Not allowing for income diversity in downtown residents is ultimately going to result in a downtown that’s less appealing to people and has fewer buyers. An all-luxury downtown will end up losing out to neighborhoods like SoCo and South First; both of which are currently doing really well and supporting plenty of upscale living while also having a healthy amount of income diversity.

      • John Smith says

        couldn’t agree more

  6. Lance Hunter says

    It’s unfortunate that it looks like there might actually be a fight over this project. Affordable housing like this is good for the people who live there and for the neighborhoods where they are placed. I lived in a similar place after I had to leave college (thanks to a cancer diagnosis that I was able to beat). I was supporting myself with a part-time job at UPS and working on getting myself back on my feet. Having a decent place to live at a reasonable price really helped me through the process. I was able to save up, got a much better job, and it was only one year after I moved out of the affordable housing (to a rental house I shared with a good friend) before I was doing well enough to buy my own condo. Had it not been for the few years I was able to live in that affordable little efficiency I don’t know that I’d be doing as well as I am now.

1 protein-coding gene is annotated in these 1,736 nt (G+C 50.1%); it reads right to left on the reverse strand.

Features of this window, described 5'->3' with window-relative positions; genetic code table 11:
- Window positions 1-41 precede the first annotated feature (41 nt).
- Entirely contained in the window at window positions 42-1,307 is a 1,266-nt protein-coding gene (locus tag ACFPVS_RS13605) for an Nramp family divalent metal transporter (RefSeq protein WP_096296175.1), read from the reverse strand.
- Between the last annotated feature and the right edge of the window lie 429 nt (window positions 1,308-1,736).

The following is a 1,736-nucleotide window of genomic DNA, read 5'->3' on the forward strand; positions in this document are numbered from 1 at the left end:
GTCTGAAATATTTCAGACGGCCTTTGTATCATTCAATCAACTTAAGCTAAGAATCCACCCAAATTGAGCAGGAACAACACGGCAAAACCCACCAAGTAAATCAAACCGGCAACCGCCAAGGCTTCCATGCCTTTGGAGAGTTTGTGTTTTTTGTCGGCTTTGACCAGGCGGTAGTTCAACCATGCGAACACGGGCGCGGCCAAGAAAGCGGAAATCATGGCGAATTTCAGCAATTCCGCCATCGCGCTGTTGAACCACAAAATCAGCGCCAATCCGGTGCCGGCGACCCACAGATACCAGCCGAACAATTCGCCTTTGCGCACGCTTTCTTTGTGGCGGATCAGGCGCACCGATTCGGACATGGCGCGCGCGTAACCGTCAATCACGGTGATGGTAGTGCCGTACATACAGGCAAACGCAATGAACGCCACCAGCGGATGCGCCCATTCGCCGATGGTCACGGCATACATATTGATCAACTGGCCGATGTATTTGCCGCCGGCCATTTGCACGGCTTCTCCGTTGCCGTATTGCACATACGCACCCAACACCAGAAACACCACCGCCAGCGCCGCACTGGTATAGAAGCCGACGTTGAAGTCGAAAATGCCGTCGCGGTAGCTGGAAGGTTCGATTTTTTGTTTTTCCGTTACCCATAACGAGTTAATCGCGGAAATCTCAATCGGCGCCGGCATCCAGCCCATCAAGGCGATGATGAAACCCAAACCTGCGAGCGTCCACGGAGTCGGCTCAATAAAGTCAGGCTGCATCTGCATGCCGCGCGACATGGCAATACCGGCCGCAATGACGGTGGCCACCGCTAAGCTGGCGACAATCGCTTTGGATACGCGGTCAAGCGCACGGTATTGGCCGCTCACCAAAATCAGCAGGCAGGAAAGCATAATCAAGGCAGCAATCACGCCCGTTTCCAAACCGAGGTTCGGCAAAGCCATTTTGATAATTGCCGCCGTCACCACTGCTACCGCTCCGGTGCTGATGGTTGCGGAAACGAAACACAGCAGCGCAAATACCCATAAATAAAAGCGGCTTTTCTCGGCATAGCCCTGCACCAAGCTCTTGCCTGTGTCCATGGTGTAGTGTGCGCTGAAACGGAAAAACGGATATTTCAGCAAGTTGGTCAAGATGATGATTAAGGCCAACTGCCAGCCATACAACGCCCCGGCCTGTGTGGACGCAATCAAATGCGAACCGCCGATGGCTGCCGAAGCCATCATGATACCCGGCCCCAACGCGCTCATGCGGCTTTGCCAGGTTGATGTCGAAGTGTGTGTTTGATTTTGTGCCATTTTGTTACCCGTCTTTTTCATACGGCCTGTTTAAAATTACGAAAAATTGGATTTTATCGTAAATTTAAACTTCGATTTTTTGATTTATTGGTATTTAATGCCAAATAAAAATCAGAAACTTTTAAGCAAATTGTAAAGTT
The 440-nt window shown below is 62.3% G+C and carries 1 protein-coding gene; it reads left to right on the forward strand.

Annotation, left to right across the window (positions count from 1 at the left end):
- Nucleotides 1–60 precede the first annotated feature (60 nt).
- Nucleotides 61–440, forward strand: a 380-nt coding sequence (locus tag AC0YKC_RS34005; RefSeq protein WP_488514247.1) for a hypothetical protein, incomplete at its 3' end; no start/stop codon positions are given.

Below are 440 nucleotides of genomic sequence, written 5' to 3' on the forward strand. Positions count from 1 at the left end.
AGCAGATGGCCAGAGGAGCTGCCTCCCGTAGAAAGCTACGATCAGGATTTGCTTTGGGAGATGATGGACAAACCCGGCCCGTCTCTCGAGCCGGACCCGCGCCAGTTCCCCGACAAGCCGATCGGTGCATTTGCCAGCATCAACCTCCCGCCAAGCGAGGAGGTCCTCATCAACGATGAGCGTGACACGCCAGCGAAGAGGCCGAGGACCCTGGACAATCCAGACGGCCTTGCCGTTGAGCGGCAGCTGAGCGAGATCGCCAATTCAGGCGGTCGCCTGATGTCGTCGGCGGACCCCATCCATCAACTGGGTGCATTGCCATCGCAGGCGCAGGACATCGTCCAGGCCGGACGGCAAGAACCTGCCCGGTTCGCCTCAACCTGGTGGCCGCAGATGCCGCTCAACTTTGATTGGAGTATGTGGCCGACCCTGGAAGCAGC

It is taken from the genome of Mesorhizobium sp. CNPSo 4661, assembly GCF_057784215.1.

Also, while I was living in that affordable housing I saw the way that it helped change the neighborhood around it. (The place was actually formerly student-only housing, it got bought out and was the opened to non-students right as I was moving in.) When I first moved in, a homeless guy actually tried knocking on my door one Saturday night to ask me for change, and there was a lot of panhandling and vagrancy around the bus stop in front of the building. Having a bunch of working people in the complex helped change the flavor of the entire neighborhood. First the bodega across the street was able to expand and started changing their stock to focus less on the malt liquor and such that the vagrants were buying and more on the typical convenience store items that the (comparatively) better-off customers were starting to come in for. Pretty soon a coffee shop had opened a few blocks away, then a cool little taco stand. By the time I moved out of that place people moving in didn’t have any idea that vagrants and panhandlers used to be in that area. The place had turned away the blight and become a nice, lower-middle-class neighborhood. Sure, not all of that could be attributed to the one affordable housing building, but those hundred units and their residents definitely played a part.